The Wombats’ 2015 song “Greek Tragedy” gained new popularity through the Oliver Nelson remix on the popular video-sharing app TikTok in 2021. This renewed interest in their indie-rock sound made it a perfect time to release a new album in 2022, and that is precisely what they did. “Fix Yourself, Not the World” was released on Jan. 14.

I’ve had a hard time putting into words what I think about this album. I’ve liked a good portion of The Wombats’ music in the past. Their 2015 album “Glitterbug” is an album I come back to frequently. “Fix Yourself, Not the World” was honestly a mixed bag for me. 

The album as a whole works well, but at times I could not tell when one song ended and another began. Nothing really stuck out to me as noteworthy on my first listen. Everything sounding the same made it a lackluster listening experience.

There were still some enjoyable songs; “If You Ever Leave, I’m Coming with You” and “People Don’t Change People, Time Does,” are two songs that did stick with me on the first listen. “Wildfire” has a chorus that I can see being screamed by an audience during a concert. When a song works, it works.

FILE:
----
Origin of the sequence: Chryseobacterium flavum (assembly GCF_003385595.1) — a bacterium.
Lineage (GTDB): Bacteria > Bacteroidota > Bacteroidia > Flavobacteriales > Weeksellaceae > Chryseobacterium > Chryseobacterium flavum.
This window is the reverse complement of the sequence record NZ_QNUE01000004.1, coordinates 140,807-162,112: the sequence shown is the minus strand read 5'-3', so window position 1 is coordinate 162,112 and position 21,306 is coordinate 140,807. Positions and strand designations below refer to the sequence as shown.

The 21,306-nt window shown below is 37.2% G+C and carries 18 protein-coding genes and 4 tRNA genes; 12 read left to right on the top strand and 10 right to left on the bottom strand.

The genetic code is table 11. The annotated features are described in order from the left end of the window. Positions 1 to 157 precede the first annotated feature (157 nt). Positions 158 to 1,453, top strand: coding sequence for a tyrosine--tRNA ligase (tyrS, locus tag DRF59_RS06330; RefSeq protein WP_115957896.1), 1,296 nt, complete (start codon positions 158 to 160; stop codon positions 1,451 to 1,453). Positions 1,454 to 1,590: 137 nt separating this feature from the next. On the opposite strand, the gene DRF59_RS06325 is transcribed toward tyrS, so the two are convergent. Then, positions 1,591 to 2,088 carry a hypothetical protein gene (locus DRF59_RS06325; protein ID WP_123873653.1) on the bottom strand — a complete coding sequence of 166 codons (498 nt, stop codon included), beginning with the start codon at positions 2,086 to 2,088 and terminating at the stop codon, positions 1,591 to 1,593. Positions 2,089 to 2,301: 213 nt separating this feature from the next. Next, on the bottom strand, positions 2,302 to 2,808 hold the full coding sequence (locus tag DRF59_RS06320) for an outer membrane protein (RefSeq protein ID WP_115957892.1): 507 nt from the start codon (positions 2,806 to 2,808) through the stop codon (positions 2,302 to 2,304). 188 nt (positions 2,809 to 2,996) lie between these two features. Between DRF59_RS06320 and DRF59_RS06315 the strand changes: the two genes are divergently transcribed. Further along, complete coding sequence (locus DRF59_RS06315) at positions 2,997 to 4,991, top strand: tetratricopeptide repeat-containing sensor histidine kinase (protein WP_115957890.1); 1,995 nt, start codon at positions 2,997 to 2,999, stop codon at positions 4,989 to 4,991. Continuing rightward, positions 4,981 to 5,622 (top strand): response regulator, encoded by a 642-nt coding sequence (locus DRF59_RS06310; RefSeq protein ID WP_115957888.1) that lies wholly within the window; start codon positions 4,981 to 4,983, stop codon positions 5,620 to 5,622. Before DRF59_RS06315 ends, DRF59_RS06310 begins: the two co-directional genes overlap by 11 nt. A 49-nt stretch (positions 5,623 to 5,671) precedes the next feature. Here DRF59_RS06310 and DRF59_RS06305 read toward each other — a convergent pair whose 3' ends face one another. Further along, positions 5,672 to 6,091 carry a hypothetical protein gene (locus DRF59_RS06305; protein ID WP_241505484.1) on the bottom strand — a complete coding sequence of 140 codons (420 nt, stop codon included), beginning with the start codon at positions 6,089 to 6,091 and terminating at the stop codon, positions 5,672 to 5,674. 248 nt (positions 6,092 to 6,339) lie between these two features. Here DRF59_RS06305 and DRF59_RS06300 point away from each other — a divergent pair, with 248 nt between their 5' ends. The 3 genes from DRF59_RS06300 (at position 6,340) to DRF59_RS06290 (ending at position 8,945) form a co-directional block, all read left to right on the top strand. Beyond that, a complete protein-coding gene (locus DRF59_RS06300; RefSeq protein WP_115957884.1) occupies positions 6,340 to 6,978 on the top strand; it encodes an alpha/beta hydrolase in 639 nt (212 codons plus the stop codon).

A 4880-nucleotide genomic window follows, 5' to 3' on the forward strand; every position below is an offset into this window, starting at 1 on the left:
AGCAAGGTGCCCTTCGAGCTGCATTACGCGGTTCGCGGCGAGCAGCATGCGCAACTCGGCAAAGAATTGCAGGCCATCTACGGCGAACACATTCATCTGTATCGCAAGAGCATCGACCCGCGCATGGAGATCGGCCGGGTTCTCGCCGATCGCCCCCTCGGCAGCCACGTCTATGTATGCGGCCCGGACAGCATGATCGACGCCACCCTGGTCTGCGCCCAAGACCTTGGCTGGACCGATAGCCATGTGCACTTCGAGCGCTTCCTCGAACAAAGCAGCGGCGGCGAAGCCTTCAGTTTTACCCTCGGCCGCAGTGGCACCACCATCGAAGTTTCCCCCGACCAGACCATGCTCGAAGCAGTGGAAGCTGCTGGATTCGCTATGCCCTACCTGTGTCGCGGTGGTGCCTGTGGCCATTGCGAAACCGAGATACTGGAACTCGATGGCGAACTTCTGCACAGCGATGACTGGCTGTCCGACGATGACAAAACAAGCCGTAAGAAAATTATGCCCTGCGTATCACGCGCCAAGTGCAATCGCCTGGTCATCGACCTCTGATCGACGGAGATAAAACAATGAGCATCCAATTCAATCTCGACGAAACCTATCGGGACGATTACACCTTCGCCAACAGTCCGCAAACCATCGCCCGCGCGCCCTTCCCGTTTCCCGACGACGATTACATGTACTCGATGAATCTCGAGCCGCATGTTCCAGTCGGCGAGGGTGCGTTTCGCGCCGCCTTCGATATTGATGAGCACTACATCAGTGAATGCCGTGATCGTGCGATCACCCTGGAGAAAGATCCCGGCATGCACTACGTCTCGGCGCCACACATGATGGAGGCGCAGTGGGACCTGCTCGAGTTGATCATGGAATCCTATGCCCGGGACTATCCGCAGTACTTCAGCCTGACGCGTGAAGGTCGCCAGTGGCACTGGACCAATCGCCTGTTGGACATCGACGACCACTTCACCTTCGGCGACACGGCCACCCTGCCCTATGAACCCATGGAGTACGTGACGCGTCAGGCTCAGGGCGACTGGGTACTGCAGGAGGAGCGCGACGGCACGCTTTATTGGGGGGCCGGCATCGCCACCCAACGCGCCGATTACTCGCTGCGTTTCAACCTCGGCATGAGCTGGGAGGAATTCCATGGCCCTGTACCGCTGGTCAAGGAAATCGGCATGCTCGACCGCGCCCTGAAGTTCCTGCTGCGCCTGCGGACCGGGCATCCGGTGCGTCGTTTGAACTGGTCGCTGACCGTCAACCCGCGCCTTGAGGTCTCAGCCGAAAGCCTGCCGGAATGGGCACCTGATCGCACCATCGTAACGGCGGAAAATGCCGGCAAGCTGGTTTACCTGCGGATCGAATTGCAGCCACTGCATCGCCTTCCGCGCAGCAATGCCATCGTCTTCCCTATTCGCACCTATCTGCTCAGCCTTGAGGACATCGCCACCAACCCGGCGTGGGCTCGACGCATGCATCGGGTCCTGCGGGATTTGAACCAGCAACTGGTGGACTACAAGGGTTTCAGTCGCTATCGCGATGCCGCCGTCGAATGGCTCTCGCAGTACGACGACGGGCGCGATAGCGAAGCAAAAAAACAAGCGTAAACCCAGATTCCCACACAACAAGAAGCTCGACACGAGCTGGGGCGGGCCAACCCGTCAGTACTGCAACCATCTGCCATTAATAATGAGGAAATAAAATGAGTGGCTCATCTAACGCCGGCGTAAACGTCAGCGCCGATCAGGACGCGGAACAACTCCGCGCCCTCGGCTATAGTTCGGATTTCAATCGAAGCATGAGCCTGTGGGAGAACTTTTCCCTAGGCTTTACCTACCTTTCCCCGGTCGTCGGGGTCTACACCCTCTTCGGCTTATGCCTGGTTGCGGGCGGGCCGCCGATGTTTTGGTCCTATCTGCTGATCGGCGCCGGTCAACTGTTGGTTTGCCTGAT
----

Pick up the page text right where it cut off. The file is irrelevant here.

I am a firm believer that a song does not have to have a deeper meaning to be great. But this body of work felt like it was trying to convey some grand message about the world’s state of affairs. I cannot really figure out what that message was meant to be. 

“Method to the Madness” is a track that starts off pretty slow and took me a while to get into. As it gets to the middle, the tension builds up until it evolves into an instrumental cacophony. If the album had more of this contrasting sound, I would have enjoyed it more. 

There is no denying The Wombats are talented musicians and songwriters. I am critical of their work because I believe that they can make good music. To me, everything just sounded too crisp and clean. When the imperfection comes out in a song, it reminds me that creating something is challenging. Writing this has challenged me to think more critically about some of my favorite pieces of media. I hope that this helps me grow as a writer. 

Now, this is just my opinion, and maybe one day I will come back to “Fix Yourself, Not the World” and discover I like it. Opinions, like everything else, change all the time. 

 I went into this expecting one thing and got something completely different. Sometimes things turn out differently than you expected. I’ll still listen to the songs I mentioned that I did like. 

Ending on a sad note has never been my thing, so I’ll leave you with this. Listen to “Fix Yourself, Not the World.” It might not be my cup of tea, but maybe it’s yours.